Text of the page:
The three children of Ginny and William Owens fled their Vermont home for college and independent lives years ago — or so it seems until the life-shattering summer when various personal catastrophes send the trio home again for “visits” with indeterminate departure dates. As they tap into the comfort, security, and laundry services of good old Mom and Dad, the tender trap of familial love becomes something of a tinder box.
See also: How to raise your adult children.
That premise — three siblings suffer quarter-life crises and simultaneously seek parental support — may feel contrived unless you’re willing to chalk it up to poetic license. If you are, The Arrivals — Meg Mitchell Moore’s perceptive first novel — becomes a moving story about conflicted adult children who are still learning how to be grown-ups. Along the way, we learn a good deal about the inner lives of conflicted parents trying to help them fly — make that finally fly — the coop.
The Owens’ oldest child, Lillian, a 36-year-old stay-at-home mother of two, has left her husband after learning of his fling with his young assistant — a “snub-nosed snowboarder,” no less. In an angry muddle, Lillian is too self-centered, or perhaps too childish, to notice how she has sabotaged her parents’ sense of order. She blithely scatters her toddler’s sippy cups and her baby’s onesies throughout their once-tidy empty nest.
Next to arrive is their son, Stephen, and his pregnant wife, Jane, a workaholic from New York City who’s frenetically fused to her BlackBerry. Their surprise weekend visit turns into an extended stay after Jane suffers a near-miscarriage and is consigned to bed rest — in Lillian’s childhood bedroom, no less — for who knows how long.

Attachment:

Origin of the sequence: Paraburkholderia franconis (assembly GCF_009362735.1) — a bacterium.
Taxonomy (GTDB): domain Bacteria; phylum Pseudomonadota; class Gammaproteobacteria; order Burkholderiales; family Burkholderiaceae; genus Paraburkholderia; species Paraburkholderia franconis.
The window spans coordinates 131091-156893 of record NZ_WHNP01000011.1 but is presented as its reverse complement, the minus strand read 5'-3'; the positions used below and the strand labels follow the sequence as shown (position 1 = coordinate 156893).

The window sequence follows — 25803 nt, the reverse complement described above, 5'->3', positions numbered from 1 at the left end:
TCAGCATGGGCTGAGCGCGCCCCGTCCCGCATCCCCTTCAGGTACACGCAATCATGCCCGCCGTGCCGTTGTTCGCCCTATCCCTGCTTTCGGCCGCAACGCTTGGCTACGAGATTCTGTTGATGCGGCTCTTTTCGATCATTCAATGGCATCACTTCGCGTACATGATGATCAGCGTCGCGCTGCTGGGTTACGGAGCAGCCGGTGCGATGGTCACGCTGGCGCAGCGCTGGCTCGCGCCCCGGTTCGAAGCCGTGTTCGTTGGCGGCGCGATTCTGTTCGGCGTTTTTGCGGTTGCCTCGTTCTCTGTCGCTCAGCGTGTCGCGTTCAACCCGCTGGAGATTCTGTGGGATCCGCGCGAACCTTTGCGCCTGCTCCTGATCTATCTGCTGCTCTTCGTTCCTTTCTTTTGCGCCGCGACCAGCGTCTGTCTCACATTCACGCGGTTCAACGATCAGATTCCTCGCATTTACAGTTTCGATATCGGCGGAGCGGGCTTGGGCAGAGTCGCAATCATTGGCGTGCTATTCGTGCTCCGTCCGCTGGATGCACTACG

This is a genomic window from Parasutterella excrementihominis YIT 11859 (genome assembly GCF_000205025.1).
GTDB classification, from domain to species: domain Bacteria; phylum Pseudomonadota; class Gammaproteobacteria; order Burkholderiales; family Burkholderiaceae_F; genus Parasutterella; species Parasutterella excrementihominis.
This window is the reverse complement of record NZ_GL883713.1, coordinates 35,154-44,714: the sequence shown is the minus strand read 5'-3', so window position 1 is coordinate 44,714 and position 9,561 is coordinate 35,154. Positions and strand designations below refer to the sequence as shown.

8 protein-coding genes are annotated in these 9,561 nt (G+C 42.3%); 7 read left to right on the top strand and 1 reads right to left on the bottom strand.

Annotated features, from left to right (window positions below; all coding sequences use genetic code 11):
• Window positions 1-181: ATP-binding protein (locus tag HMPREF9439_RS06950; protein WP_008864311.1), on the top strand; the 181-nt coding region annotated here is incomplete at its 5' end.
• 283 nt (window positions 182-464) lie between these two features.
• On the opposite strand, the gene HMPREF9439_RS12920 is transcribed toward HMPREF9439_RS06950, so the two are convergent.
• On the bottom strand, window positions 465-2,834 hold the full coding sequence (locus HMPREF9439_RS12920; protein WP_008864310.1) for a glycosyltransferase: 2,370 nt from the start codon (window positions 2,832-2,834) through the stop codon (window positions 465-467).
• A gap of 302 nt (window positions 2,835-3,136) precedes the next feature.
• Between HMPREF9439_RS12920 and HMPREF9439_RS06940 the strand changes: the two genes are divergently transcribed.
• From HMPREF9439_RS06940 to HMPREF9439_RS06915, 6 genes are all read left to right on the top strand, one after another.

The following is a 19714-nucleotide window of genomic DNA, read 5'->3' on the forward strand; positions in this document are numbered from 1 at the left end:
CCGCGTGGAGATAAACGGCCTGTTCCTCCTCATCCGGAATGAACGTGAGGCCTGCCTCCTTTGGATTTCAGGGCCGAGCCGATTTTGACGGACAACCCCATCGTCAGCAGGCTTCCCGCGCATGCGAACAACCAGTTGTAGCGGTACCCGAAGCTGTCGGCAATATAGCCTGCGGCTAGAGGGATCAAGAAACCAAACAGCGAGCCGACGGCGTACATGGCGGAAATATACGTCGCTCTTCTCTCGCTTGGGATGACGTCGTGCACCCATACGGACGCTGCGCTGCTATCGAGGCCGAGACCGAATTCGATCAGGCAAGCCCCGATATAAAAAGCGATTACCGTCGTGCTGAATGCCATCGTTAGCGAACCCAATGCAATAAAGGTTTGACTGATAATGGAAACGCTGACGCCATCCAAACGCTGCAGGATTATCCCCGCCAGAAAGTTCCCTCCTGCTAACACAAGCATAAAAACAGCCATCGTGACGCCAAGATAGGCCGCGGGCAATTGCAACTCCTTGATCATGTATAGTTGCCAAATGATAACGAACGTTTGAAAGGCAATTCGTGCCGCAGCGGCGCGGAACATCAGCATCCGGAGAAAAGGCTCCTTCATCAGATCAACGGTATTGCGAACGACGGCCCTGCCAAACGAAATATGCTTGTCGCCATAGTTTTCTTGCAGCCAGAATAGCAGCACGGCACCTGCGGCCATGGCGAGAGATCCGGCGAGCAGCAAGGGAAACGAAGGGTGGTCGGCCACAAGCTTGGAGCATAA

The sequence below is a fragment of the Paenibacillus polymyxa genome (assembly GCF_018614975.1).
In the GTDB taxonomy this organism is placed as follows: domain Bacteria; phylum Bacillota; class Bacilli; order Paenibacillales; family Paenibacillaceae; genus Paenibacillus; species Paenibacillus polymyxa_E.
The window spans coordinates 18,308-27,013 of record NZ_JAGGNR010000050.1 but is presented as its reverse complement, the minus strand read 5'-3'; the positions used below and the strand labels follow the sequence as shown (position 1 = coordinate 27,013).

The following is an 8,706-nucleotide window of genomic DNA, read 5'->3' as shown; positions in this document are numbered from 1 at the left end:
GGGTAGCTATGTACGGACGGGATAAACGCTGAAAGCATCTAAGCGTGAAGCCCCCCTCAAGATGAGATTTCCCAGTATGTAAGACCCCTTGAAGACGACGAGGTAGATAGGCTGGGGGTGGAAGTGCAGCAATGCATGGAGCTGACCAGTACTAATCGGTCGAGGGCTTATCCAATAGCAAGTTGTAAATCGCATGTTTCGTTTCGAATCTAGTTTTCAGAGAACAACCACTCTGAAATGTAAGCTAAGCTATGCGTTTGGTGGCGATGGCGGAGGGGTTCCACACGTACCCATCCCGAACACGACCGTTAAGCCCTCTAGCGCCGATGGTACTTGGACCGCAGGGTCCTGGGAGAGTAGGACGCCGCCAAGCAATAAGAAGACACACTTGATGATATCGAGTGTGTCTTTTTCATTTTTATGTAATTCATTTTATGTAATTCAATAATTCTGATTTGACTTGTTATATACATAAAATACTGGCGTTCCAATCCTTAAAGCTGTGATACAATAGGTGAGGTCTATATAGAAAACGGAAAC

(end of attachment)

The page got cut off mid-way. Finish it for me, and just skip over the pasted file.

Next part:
Finally, Rachel, the youngest at 29, shows up on a bus from the city, fleeing insecurities at work and the grief of a relationship with Mr. Wrong, whose abrupt departure has left her unable to pay the rent.
Let the hilarity and head-butting begin!
Despite these early-warning signs of a two-dimensional Hollywood dramedy dead ahead (I’m seeing Meryl Streep as Ginny Owens), Moore uses solid writing to bring some welcome depth to the family-dysfunction genre. During a midsummer heat wave, for example, the immobilized Lillian feels as if everyone is “trapped inside a giant bubble of humidity pulled ever closer to the center of the earth.” Lillian’s daughter, Olivia, “lifted her sippy cup of water to her lips and drank listlessly, more out of necessity than pleasure, the way a jaded drunk in a dark bar in the midafternoon might drink.”